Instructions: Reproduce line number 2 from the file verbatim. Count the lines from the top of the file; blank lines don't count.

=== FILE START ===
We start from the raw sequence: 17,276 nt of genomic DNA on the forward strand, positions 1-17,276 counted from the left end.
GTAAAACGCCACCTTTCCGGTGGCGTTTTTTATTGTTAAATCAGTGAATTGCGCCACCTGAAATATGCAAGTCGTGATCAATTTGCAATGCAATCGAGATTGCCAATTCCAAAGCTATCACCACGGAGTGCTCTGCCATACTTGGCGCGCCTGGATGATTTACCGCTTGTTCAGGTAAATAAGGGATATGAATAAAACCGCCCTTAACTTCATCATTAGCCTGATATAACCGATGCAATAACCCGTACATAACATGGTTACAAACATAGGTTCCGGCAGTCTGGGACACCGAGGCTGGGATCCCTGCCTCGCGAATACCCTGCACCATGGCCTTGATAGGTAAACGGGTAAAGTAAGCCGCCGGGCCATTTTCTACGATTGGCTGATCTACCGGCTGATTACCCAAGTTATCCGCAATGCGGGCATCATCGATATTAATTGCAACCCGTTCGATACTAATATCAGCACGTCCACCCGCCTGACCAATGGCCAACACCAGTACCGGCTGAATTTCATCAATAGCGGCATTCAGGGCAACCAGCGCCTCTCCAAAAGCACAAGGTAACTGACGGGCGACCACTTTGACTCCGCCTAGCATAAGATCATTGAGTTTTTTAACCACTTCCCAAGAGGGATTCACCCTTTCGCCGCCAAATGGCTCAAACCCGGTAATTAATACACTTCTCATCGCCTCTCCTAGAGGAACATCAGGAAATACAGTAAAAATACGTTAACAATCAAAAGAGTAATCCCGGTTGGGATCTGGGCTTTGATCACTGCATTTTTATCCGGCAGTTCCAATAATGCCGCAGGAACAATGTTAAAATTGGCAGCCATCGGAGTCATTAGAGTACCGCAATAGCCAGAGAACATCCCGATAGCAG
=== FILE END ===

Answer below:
GTAAAACGCCACCTTTCCGGTGGCGTTTTTTATTGTTAAATCAGTGAATTGCGCCACCTGAAATATGCAAGTCGTGATCAATTTGCAATGCAATCGAGATTGCCAATTCCAAAGCTATCACCACGGAGTGCTCTGCCATACTTGGCGCGCCTGGATGATTTACCGCTTGTTCAGGTAAATAAGGGATATGAATAAAACCGCCCTTAACTTCATCATTAGCCTGATATAACCGATGCAATAACCCGTACATAACATGGTTACAAACATAGGTTCCGGCAGTCTGGGACACCGAGGCTGGGATCCCTGCCTCGCGAATACCCTGCACCATGGCCTTGATAGGTAAACGGGTAAAGTAAGCCGCCGGGCCATTTTCTACGATTGGCTGATCTACCGGCTGATTACCCAAGTTATCCGCAATGCGGGCATCATCGATATTAATTGCAACCCGTTCGATACTAATATCAGCACGTCCACCCGCCTGACCAATGGCCAACACCAGTACCGGCTGAATTTCATCAATAGCGGCATTCAGGGCAACCAGCGCCTCTCCAAAAGCACAAGGTAACTGACGGGCGACCACTTTGACTCCGCCTAGCATAAGATCATTGAGTTTTTTAACCACTTCCCAAGAGGGATTCACCCTTTCGCCGCCAAATGGCTCAAACCCGGTAATTAATACACTTCTCATCGCCTCTCCTAGAGGAACATCAGGAAATACAGTAAAAATACGTTAACAATCAAAAGAGTAATCCCGGTTGGGATCTGGGCTTTGATCACTGCATTTTTATCCGGCAGTTCCAATAATGCCGCAGGAACAATGTTAAAATTGGCAGCCATCGGAGTCATTAGAGTACCGCAATAGCCAGAGAACATCCCGATAGCAG